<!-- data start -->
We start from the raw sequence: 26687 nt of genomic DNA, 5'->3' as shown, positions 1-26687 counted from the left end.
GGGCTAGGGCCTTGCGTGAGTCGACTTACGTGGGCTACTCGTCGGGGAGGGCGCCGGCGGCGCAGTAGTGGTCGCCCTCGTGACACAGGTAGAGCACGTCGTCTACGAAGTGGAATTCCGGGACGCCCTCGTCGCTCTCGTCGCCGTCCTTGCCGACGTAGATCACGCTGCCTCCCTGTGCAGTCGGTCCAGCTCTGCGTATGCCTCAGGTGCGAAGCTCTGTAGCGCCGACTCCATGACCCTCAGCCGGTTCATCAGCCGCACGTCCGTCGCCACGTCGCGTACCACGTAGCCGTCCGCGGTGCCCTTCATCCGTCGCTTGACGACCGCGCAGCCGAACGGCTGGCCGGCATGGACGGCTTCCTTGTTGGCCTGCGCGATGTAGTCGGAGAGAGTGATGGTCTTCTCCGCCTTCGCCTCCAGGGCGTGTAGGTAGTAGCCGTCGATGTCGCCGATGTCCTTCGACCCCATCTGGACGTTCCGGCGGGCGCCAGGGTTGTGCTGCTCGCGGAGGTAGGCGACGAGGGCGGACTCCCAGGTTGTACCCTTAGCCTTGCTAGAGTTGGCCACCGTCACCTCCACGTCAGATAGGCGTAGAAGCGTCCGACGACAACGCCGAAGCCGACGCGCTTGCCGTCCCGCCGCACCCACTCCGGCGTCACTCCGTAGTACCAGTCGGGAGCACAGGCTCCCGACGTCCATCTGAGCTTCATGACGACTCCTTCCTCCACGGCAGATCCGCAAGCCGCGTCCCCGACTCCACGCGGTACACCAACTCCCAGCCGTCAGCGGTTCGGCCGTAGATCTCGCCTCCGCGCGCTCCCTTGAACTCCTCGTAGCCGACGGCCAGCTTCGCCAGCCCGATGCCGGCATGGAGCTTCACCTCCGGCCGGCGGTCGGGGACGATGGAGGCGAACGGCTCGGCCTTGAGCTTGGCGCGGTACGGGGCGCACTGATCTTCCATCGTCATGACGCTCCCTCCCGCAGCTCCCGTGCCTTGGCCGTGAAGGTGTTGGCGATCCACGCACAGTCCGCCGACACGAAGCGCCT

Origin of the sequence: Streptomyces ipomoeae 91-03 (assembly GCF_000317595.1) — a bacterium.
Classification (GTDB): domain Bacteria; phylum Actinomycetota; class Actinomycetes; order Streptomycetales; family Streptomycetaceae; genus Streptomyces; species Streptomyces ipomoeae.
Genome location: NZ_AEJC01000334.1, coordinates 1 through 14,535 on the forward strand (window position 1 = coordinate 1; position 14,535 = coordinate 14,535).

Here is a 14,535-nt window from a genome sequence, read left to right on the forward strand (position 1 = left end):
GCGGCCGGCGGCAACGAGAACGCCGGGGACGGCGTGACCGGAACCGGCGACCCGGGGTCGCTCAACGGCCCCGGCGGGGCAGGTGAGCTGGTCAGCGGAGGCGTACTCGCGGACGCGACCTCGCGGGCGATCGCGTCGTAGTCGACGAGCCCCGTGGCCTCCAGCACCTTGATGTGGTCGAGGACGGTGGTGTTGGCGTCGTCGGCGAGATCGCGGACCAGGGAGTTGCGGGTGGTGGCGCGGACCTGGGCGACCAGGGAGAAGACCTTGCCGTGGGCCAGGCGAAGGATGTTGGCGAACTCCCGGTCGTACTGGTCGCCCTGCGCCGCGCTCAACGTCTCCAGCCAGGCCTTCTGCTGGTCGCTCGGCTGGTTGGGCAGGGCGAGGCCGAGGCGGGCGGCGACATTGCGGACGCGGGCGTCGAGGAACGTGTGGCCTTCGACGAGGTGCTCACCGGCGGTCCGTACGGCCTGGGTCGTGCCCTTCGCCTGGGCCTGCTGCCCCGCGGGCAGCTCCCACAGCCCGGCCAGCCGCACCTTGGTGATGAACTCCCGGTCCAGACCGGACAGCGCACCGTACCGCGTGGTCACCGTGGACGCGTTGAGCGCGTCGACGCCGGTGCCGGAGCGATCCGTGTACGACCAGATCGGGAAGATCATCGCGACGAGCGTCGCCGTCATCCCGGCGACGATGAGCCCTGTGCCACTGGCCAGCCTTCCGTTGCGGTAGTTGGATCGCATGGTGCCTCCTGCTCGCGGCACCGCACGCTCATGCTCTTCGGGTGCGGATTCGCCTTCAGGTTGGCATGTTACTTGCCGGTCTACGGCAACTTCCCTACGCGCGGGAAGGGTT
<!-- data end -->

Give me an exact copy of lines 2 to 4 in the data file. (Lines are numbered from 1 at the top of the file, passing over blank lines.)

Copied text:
GGGCTAGGGCCTTGCGTGAGTCGACTTACGTGGGCTACTCGTCGGGGAGGGCGCCGGCGGCGCAGTAGTGGTCGCCCTCGTGACACAGGTAGAGCACGTCGTCTACGAAGTGGAATTCCGGGACGCCCTCGTCGCTCTCGTCGCCGTCCTTGCCGACGTAGATCACGCTGCCTCCCTGTGCAGTCGGTCCAGCTCTGCGTATGCCTCAGGTGCGAAGCTCTGTAGCGCCGACTCCATGACCCTCAGCCGGTTCATCAGCCGCACGTCCGTCGCCACGTCGCGTACCACGTAGCCGTCCGCGGTGCCCTTCATCCGTCGCTTGACGACCGCGCAGCCGAACGGCTGGCCGGCATGGACGGCTTCCTTGTTGGCCTGCGCGATGTAGTCGGAGAGAGTGATGGTCTTCTCCGCCTTCGCCTCCAGGGCGTGTAGGTAGTAGCCGTCGATGTCGCCGATGTCCTTCGACCCCATCTGGACGTTCCGGCGGGCGCCAGGGTTGTGCTGCTCGCGGAGGTAGGCGACGAGGGCGGACTCCCAGGTTGTACCCTTAGCCTTGCTAGAGTTGGCCACCGTCACCTCCACGTCAGATAGGCGTAGAAGCGTCCGACGACAACGCCGAAGCCGACGCGCTTGCCGTCCCGCCGCACCCACTCCGGCGTCACTCCGTAGTACCAGTCGGGAGCACAGGCTCCCGACGTCCATCTGAGCTTCATGACGACTCCTTCCTCCACGGCAGATCCGCAAGCCGCGTCCCCGACTCCACGCGGTACACCAACTCCCAGCCGTCAGCGGTTCGGCCGTAGATCTCGCCTCCGCGCGCTCCCTTGAACTCCTCGTAGCCGACGGCCAGCTTCGCCAGCCCGATGCCGGCATGGAGCTTCACCTCCGGCCGGCGGTCGGGGACGATGGAGGCGAACGGCTCGGCCTTGAGCTTGGCGCGGTACGGGGCGCACTGATCTTCCATCGTCATGACGCTCCCTCCCGCAGCTCCCGTGCCTTGGCCGTGAAGGTGTTGGCGATCCACGCACAGTCCGCCGACACGAAGCGCCT

Origin of the sequence: Streptomyces ipomoeae 91-03 (assembly GCF_000317595.1) — a bacterium.
Classification (GTDB): domain Bacteria; phylum Actinomycetota; class Actinomycetes; order Streptomycetales; family Streptomycetaceae; genus Streptomyces; species Streptomyces ipomoeae.